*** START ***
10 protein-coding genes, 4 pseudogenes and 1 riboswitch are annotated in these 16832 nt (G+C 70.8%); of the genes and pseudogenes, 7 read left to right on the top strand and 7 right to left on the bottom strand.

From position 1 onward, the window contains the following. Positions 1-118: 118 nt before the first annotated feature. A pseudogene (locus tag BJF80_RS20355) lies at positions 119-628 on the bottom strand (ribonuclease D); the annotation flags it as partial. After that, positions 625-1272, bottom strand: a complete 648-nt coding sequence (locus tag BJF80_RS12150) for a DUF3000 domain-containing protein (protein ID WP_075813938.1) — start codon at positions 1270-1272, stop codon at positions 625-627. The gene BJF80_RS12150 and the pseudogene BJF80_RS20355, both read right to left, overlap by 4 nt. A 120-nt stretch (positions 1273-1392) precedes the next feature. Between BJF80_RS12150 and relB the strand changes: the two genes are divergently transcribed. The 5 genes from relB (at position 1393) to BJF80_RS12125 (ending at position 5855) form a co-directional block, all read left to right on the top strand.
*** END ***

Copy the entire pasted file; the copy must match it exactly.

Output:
10 protein-coding genes, 4 pseudogenes and 1 riboswitch are annotated in these 16832 nt (G+C 70.8%); of the genes and pseudogenes, 7 read left to right on the top strand and 7 right to left on the bottom strand.

From position 1 onward, the window contains the following. Positions 1-118: 118 nt before the first annotated feature. A pseudogene (locus tag BJF80_RS20355) lies at positions 119-628 on the bottom strand (ribonuclease D); the annotation flags it as partial. After that, positions 625-1272, bottom strand: a complete 648-nt coding sequence (locus tag BJF80_RS12150) for a DUF3000 domain-containing protein (protein ID WP_075813938.1) — start codon at positions 1270-1272, stop codon at positions 625-627. The gene BJF80_RS12150 and the pseudogene BJF80_RS20355, both read right to left, overlap by 4 nt. A 120-nt stretch (positions 1273-1392) precedes the next feature. Between BJF80_RS12150 and relB the strand changes: the two genes are divergently transcribed. The 5 genes from relB (at position 1393) to BJF80_RS12125 (ending at position 5855) form a co-directional block, all read left to right on the top strand.